Capital Cost Estimate Classes

Different levels of capital cost estimates provide key input for decisions over the life of surface finishing projects.
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Whether building new process lines or renovating existing lines, capital and operating and maintenance (O&M) cost estimates are important for project planning and implementation. The following is part one in a series that will provide an overview of capital cost estimates classes.

Different levels of capital cost estimates provide key input for decisions over the life of surface finishing projects — from initial concept development through project selection and budgeting and on through completion of engineering design, procurement and implementation phases. Understanding cost estimating methods and expected ranges of accuracy over a typical project life cycle is important for project financial considerations, communications and decision support.

Table 1 is adapted from the AACE International practice guideline 18R-97, which applies the principals of cost estimating classification for process industry engineering, procurement and construction projects. This guideline is applicable for surface finishing process projects. Table 1 shows five AACE cost estimate classifications with the following information and characteristics:

  • Comparison of the five AACE classes to the three traditional, widely used ANSI cost estimate classifications.
  • Typical uses of each class of estimate for support, from project conceptualization and development through project delivery and completion.
  • Level of project definition, expressed as a percentage of engineering and general project (for example, scope, schedule, work breakdown structure, contracting strategy, escalation strategy) documentation development. For process projects, the engineering development typically progresses:
    1. From early definition, including project location and constraints, general scope, processes and chemistries, production requirements and work envelopes, and process flow diagrams (PFDs).
    2. Through process layouts and implementation phasing plans (if applicable), piping and instrument diagrams (P&IDs), utility flow diagrams, mass and energy balances, building integration plans, and equipment schedules.
    3. Through detailed, multidiscipline engineering plans (structural, mechanical, electrical, I&C) and drawings (3D and 2D), specifications and data sheets, functional descriptions, O&M and commissioning plans, and lists of spare parts included in the project.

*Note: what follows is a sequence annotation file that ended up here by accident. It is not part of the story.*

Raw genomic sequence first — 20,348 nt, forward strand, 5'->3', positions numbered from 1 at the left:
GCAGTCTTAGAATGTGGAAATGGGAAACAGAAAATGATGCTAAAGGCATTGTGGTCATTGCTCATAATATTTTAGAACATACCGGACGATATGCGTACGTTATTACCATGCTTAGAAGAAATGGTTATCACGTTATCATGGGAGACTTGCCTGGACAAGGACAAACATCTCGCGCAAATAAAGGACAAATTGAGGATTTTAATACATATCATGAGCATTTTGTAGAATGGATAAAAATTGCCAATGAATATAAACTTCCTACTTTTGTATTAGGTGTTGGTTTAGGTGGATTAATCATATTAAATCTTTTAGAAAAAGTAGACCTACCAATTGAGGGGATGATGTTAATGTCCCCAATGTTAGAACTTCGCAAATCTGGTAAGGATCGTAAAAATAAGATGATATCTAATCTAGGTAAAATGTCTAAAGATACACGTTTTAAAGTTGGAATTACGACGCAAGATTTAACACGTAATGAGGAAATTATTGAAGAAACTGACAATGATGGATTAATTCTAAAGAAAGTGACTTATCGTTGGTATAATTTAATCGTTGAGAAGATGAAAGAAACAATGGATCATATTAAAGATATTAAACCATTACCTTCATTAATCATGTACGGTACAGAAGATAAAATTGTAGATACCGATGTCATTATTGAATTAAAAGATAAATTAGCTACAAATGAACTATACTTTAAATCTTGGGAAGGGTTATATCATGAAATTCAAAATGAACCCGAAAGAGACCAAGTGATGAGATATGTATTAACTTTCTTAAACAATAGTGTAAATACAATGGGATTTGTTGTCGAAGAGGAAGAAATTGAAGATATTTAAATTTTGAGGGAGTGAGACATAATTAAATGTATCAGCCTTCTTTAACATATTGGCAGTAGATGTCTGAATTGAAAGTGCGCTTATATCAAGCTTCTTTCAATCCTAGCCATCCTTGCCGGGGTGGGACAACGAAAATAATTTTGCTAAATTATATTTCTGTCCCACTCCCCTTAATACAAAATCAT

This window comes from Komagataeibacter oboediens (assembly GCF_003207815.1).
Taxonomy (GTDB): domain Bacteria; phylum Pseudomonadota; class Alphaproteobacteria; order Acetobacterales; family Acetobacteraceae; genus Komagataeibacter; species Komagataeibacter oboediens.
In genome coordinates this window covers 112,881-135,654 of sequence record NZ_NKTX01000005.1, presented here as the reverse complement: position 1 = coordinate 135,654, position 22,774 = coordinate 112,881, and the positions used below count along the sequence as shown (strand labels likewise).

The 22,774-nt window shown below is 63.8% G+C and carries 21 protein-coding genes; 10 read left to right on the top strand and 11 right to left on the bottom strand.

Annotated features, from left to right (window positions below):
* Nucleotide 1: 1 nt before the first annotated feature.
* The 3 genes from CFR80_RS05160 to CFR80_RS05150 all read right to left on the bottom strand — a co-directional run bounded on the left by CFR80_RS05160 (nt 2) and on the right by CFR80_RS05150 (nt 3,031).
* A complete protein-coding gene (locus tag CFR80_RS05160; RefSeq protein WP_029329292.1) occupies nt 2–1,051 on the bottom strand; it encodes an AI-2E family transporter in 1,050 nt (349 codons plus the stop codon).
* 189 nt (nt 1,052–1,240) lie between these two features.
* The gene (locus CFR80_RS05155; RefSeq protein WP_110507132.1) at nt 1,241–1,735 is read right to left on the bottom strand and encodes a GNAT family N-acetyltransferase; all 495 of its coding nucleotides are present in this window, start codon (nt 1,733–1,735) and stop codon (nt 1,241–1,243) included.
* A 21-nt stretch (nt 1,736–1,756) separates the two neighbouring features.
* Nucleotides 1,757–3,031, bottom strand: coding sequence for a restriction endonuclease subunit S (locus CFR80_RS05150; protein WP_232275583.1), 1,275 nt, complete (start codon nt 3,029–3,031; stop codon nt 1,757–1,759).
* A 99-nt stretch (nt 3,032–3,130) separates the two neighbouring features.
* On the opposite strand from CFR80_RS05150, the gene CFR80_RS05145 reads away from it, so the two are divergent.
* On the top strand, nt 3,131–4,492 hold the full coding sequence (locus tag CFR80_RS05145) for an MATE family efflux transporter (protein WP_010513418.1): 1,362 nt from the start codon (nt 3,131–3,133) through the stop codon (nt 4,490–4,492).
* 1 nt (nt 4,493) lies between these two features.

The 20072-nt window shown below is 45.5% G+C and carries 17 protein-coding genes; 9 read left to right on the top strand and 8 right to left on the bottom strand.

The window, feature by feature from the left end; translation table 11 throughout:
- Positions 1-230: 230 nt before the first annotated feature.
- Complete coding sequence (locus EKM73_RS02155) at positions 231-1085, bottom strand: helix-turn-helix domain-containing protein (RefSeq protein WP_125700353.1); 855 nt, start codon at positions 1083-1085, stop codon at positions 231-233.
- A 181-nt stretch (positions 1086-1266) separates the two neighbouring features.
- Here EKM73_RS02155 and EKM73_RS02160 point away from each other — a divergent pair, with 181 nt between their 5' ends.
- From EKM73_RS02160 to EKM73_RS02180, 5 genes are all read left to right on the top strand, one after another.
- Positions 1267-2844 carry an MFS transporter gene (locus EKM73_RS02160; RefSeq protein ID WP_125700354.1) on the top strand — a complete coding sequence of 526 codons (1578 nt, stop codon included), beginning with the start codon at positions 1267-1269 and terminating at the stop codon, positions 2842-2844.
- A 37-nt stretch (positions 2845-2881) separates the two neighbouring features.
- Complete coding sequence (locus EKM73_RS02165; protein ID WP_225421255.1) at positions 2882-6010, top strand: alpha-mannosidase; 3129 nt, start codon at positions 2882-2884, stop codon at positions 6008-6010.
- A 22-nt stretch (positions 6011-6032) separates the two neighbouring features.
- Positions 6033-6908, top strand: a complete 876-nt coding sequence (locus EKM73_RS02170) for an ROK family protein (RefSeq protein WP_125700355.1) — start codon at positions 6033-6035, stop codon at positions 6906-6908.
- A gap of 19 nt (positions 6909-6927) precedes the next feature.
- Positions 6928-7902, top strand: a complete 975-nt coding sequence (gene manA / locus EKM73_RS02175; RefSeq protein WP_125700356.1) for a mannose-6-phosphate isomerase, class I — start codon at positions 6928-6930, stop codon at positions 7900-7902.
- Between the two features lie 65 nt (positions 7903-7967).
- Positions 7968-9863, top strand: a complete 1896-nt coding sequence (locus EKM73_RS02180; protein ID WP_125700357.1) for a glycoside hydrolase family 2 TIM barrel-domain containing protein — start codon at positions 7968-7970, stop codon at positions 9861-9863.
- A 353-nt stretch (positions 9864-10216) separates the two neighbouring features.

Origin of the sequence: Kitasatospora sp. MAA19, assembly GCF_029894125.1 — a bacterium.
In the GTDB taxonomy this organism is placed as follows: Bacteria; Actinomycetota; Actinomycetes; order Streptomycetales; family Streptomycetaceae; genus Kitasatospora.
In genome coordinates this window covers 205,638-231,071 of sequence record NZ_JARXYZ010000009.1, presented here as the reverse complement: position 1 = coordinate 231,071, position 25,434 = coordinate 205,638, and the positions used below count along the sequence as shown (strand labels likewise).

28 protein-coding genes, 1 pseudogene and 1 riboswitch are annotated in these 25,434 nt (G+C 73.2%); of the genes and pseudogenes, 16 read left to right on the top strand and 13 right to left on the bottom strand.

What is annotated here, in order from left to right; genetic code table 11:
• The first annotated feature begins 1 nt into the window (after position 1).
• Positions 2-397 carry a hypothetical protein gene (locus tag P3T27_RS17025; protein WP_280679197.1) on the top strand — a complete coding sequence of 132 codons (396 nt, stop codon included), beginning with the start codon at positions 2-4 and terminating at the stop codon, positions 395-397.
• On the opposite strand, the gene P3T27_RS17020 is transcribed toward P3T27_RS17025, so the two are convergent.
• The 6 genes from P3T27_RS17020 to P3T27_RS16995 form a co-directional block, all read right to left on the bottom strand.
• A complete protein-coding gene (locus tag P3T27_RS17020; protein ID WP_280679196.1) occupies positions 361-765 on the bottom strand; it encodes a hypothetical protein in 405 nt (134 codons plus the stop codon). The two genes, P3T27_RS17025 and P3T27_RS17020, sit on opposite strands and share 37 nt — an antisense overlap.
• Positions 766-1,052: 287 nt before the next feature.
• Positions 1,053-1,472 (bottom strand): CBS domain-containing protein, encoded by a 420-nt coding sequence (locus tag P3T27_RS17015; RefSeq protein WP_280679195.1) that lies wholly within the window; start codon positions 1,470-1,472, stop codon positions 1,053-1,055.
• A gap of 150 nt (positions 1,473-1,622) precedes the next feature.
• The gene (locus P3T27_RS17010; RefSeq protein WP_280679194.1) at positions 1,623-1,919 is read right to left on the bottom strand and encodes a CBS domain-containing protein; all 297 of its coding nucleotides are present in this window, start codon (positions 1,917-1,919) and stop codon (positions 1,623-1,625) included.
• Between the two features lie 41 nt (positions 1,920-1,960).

• Expected Range of Accuracy: The accuracy ranges for each estimate class represent a range around an estimated expected cost value for a specific scope, including appropriate contingencies. The +/- percentage ranges represent an 80% confidence interval that completed actual project costs for a given scope will fall within the estimated ranges (assuming project implementation at specific location, under planned schedule and more). For each estimate class, the ranges for the low expected actual cost and high expected actual cost represent typical variances that result from individual project complexity and level of definition. These ranges also vary with estimating methods, engineering and estimating experience applicable for a specific surface finishing project. The ranges are asymmetric with higher percentage variations for the high costs. This is due to historical cost outcomes for specific project scopes that demonstrate factors combined to make the magnitude of probable final project cost increases from estimated values more likely than cost decreases.
  • Other Terms: These other commonly used estimate names are approximately correlated with the AACE estimate classes. Use of these other terms is not always specified with expected ranges of accuracy and may differ in meaning for different circumstances.

TABLE 1: Summary of AACE International Cost Classifications and Expected Ranges of Accuracy.

In progressing from AACE Class 5 to Class 1 estimates, methodologies typically begin with more stochastic approaches (for example, estimating from previous similar project costs using parametric calculations based on key quantities) and transition to more complete deterministic methodologies (for example, semidetailed to full line item detailed estimates). Appropriate contingencies are assumed to be included in each AACE estimate class. Contingencies are separate from allowances. Contingencies account for nonspecific/uncertain scope items and project risks. Contingencies are best estimated based on experience and review of similar past project estimated scope and costs compared to completed project actual costs with the same scope. When known scope items for a planned project are not included in stochastic extrapolations or are not yet accounted for in line item cost details, specific allowances should be included in estimates for these known but mostly unquantified scope items (for example, existing process demolition that was not part of a previous project used for a Class 5 estimate where the new project has process demolition; interconnecting process electrical or mechanical not yet detailed in a Class 4 or 3 estimate and more).


Peter Gallerani is president and chief technology officer at Integrated Technologies, Inc., an engineering, design and consulting solutions firm based in Burlington, Vermont, that offers project planning and development, full-service engineering and design, project and construction management, and services during construction to the surfacing finishing and industrial manufacturing industries. Visit processengineer.com

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